‘The release of aliens previously convicted of crimes … will only rise now that sanctuary policies are state law…’
(Ben Sellers, Liberty Headlines) A Freedom of Information Act lawsuit on detainer requests for illegal immigrants in California not only revealed the shocking number of criminals released, but it also dispelled the common leftist narrative that President Donald Trump’s election triggered the current immigration clash.
The suit came from the Immigration Reform Law Institute, which asked U.S. Immigration and Customs Enforcement to release the data for a 27-moth period from late 2015 to the end of 2017. In total, it said California law enforcement refused to cooperate with ICE 5,638 times during the span.
Nearly 40 percent of those refusals were for Level 1 requests, designated for the most dangerous criminal offenders.
The refusal to comply with the ICE request means that the criminals, rather than being remanded into the immigration agency’s custody, were released back into the community, where they were allowed to continue their crime sprees and pose additional risk to law-abiding citizens.
“The results of this investigation are disturbing, but also a wakeup call for Americans to demand more accountability from their anti-borders elected leaders,” said Dale L. Wilcox, executive director and general counsel of IRLI. “Sanctuary laws not only violate federal law; they put their residents and law enforcement officers in imminent danger that is preventable.”
The narrative of an organic ICE resistance began to emerge after Trump took office in January 2017, perhaps due in part to the Obama Administration’s efforts to suppress data revealing its sharp decline in deportations and its increase in the “catch and release” of illegals.
But the data showed that even under an administration that was soft on immigration enforcement, California already was deep into its resistance efforts.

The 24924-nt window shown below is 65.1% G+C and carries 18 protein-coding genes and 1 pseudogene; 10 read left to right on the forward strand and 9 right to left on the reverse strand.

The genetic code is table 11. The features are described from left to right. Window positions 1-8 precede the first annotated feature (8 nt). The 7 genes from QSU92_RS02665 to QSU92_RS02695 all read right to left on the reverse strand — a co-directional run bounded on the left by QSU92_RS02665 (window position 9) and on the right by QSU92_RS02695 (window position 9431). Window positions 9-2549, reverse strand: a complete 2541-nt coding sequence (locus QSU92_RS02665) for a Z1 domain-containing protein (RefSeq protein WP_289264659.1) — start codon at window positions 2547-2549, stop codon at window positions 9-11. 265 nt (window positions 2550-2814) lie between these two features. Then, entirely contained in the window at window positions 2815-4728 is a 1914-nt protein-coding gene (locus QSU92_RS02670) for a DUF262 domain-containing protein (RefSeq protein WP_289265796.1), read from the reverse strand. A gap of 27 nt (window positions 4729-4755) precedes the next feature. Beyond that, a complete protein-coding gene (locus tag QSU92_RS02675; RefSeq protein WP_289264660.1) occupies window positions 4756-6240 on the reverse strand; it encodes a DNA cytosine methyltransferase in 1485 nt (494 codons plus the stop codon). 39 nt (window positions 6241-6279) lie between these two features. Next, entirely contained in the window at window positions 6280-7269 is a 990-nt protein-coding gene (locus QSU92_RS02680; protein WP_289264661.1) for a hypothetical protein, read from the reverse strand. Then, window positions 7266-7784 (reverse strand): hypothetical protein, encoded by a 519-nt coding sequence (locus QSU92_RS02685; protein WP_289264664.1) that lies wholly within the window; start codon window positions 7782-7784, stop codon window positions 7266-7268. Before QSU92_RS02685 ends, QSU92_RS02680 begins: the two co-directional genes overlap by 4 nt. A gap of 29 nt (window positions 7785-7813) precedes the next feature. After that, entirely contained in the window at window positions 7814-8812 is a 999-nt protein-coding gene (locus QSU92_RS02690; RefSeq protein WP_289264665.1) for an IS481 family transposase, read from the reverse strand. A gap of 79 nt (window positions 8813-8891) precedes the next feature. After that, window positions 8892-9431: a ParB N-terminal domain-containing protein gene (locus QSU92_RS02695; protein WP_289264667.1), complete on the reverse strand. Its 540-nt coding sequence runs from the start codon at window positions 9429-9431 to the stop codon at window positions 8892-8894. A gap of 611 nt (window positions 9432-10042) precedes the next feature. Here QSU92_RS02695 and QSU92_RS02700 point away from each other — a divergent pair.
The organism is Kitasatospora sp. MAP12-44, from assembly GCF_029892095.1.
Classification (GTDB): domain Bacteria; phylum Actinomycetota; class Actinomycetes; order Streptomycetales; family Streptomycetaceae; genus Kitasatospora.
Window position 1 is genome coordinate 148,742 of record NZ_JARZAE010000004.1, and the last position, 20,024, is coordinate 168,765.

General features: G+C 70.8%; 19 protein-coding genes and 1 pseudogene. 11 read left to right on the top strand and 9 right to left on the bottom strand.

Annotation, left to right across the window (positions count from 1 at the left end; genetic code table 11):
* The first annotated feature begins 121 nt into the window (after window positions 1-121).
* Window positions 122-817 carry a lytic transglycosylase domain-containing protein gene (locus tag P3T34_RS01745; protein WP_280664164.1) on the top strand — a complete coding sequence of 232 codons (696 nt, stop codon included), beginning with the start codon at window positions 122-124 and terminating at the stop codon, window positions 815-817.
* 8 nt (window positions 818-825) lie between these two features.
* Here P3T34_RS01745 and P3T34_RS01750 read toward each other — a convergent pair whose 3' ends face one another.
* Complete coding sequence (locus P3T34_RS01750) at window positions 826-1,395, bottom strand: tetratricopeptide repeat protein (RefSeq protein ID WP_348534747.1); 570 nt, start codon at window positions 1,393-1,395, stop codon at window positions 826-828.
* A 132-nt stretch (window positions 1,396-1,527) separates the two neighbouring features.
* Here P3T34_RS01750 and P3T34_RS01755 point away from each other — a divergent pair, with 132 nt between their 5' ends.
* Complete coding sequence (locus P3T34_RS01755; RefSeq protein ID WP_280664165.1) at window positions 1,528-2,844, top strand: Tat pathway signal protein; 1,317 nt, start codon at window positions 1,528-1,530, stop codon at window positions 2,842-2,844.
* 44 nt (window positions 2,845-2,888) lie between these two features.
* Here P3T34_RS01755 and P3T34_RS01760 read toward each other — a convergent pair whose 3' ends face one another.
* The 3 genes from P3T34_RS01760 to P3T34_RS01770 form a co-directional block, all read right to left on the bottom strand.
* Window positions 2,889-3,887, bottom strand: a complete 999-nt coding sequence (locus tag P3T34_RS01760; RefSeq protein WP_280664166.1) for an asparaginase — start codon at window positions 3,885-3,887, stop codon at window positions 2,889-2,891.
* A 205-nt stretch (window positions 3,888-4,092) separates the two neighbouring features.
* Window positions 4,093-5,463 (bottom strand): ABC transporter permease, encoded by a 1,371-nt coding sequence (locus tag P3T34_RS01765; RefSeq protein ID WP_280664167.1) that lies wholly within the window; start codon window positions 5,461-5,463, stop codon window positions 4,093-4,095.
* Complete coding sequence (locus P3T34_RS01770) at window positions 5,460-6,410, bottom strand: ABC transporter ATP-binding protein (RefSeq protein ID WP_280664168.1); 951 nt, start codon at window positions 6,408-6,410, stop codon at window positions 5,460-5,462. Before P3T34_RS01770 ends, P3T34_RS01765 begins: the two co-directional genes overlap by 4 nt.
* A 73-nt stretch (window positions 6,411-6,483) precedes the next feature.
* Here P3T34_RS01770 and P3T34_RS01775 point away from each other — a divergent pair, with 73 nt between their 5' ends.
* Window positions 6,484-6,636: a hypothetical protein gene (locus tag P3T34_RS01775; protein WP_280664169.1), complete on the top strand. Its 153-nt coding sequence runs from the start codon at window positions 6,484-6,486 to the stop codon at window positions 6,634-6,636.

Although California passed a state law, SB54, in October 2017, effectively codifying its designation as a non-compliant “sanctuary” state, a press release from IRLI said that the data in question came before the bill’s passage, meaning law enforcement agencies had no legal obligation to refuse ICE requests.
“It is logical to conclude that refusals of ICE detainer requests and the release of aliens previously convicted of crimes or have pending criminal charges from police custody will only rise now that sanctuary policies are state law in California,” IRLI said.
The refusal to honor the requests directly resulted in tragedies such as the death of Mexican national Javier Hernandez–Morales earlier this month.
Hernandez–Morales was shot after he opened fire on Napa County Deputy Sheriff Riley Jarecki during a routine traffic stop, attempting to shoot Jarecki at point-blank range before she returned fire, as her body camera revealed.
The data showed four detainer requests for Hernandez–Morales for battery on a peace officer, probation violations, driving under the influence and selling liquor to a minor. He already had been deported three times.
Although Jarecki averted tragedy by sheer luck, Irli said law-enforcement cooperation also could have averted the violent Christmas Day murder of Police Corporal Ronil Singh. ICE was never notified about the two previous DUI charges, nor the gang affiliation, of Singh’s killer, Mexican national Paulo Virgen Mendoza.
Of the seven other suspects arrested in connection with Singh’s death, who assisted Virgen Mendoza in his efforts to flee back to Mexico, at least six were illegal immigrants whom ICE placed detainers on after their arrests, IRLI said.
“How many more incidents like the death of Corporal Singh and the near-death encounter of Deputy Sheriff Jarecki must we endure before California and other states see the direct connection between sanctuary laws and violent crime?” asked Wilcox.
ICE does have some allies in the state, however. The California Sheriff’s Association came out in opposition to SB54, and Orange County Sheriff Sandra Hutchens took the additional step of setting up an online database that ICE could reference to know who was being held, including the date and time of their release.